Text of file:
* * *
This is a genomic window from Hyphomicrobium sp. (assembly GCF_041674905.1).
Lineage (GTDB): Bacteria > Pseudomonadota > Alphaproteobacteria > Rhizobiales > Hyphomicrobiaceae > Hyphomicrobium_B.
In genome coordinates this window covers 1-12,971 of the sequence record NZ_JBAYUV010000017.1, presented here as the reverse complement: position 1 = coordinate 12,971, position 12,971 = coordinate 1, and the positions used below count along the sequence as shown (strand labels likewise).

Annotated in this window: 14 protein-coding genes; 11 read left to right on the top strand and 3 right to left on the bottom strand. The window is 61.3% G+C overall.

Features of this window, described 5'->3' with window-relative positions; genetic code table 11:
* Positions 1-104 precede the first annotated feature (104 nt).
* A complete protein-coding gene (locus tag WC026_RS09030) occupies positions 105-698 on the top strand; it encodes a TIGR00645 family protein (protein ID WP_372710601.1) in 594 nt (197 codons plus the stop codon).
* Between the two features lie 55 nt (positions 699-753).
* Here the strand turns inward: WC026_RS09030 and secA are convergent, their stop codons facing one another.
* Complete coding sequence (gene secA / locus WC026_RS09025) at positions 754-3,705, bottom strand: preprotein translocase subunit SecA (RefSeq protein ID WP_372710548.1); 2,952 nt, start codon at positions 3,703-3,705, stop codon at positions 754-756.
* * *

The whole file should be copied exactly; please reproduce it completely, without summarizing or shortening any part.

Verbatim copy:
This is a genomic window from Hyphomicrobium sp. (assembly GCF_041674905.1).
Lineage (GTDB): Bacteria > Pseudomonadota > Alphaproteobacteria > Rhizobiales > Hyphomicrobiaceae > Hyphomicrobium_B.
In genome coordinates this window covers 1-12,971 of the sequence record NZ_JBAYUV010000017.1, presented here as the reverse complement: position 1 = coordinate 12,971, position 12,971 = coordinate 1, and the positions used below count along the sequence as shown (strand labels likewise).

Annotated in this window: 14 protein-coding genes; 11 read left to right on the top strand and 3 right to left on the bottom strand. The window is 61.3% G+C overall.

Features of this window, described 5'->3' with window-relative positions; genetic code table 11:
* Positions 1-104 precede the first annotated feature (104 nt).
* A complete protein-coding gene (locus tag WC026_RS09030) occupies positions 105-698 on the top strand; it encodes a TIGR00645 family protein (protein ID WP_372710601.1) in 594 nt (197 codons plus the stop codon).
* Between the two features lie 55 nt (positions 699-753).
* Here the strand turns inward: WC026_RS09030 and secA are convergent, their stop codons facing one another.
* Complete coding sequence (gene secA / locus WC026_RS09025) at positions 754-3,705, bottom strand: preprotein translocase subunit SecA (RefSeq protein ID WP_372710548.1); 2,952 nt, start codon at positions 3,703-3,705, stop codon at positions 754-756.